These figures were revealed at the The Cattle Association of Veterinary Ireland (CAVI) annual conference in the Rochestown Park Hotel, Cork, as part of the association’s promotion of the benefits of the knowledge transfer programme.
CAVI chair Conor Geraghty, of Geraghty and Neary vets in Galway, discussed the survey findings. He said risk assessment data is becoming a valuable resource for the individual farmers to improve output.
“Results from year one risk assessment data demonstrate that not all farmers are achieving targets related to health, disease, mortality, or welfare, but that specific issues are now being identified through the knowledge transfer initiative, which are helping farmers to develop solutions and improve practices,” Mr Geraghty told the 150 farm vets at the conference.
Dairy farmer Dick O’Neill described how he now considers veterinary spend as an investment in health, rather than paying for disease management.
Mr O’Neill, who milks 260 cows at Warren Farm in East Cork as part of a milk production partnership, also demonstrated how a proactive herd health management approach developed with his vet has paid dividends on his farm over the last decade.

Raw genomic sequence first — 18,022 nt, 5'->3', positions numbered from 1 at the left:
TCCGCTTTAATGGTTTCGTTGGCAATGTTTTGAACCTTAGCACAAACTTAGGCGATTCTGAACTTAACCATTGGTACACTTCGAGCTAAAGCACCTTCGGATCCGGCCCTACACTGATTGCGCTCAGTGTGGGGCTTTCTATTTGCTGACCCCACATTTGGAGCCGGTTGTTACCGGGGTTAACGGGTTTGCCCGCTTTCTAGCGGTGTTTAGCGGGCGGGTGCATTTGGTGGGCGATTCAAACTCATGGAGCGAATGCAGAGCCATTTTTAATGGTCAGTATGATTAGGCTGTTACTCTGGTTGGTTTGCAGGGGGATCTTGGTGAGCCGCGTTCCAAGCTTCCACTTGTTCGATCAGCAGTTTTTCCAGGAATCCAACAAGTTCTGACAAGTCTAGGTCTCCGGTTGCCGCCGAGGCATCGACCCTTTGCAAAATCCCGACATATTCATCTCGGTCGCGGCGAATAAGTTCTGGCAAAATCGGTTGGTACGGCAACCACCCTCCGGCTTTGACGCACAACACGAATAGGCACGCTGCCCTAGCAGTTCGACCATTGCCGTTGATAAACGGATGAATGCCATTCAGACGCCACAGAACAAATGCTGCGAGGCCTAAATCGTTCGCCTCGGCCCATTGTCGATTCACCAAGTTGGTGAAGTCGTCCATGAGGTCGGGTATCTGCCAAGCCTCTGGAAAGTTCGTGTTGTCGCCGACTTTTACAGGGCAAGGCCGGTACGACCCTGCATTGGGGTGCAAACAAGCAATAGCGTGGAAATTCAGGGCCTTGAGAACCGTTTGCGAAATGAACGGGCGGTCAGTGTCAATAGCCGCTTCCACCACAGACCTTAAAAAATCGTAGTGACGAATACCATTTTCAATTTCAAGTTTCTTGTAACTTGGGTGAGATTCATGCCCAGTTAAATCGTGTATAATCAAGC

Meanwhile, Irish livestock vets delivered a number of presentations with a focus on mastitis and selective dry cow therapy, including Conor Beirne (Mountbellew, Co Galway), Willie Buckley (Bandon, Co Cork), Tommy Heffernan (Co Wicklow) and John Berkery (Newport, Co Tipperary).
Presentations included case studies on dairy herds with high SCC and demonstrated how farmers can be helped by their vet to come back to target levels.
Conor Beirne practices in Mountbellew while continuing to work on dairy projects in Saudi Arabia and Jordan. He quoted the example of Almarai in Saudi Arabia, which owns a herd of 90,000 Holstein dairy cows across six super farms.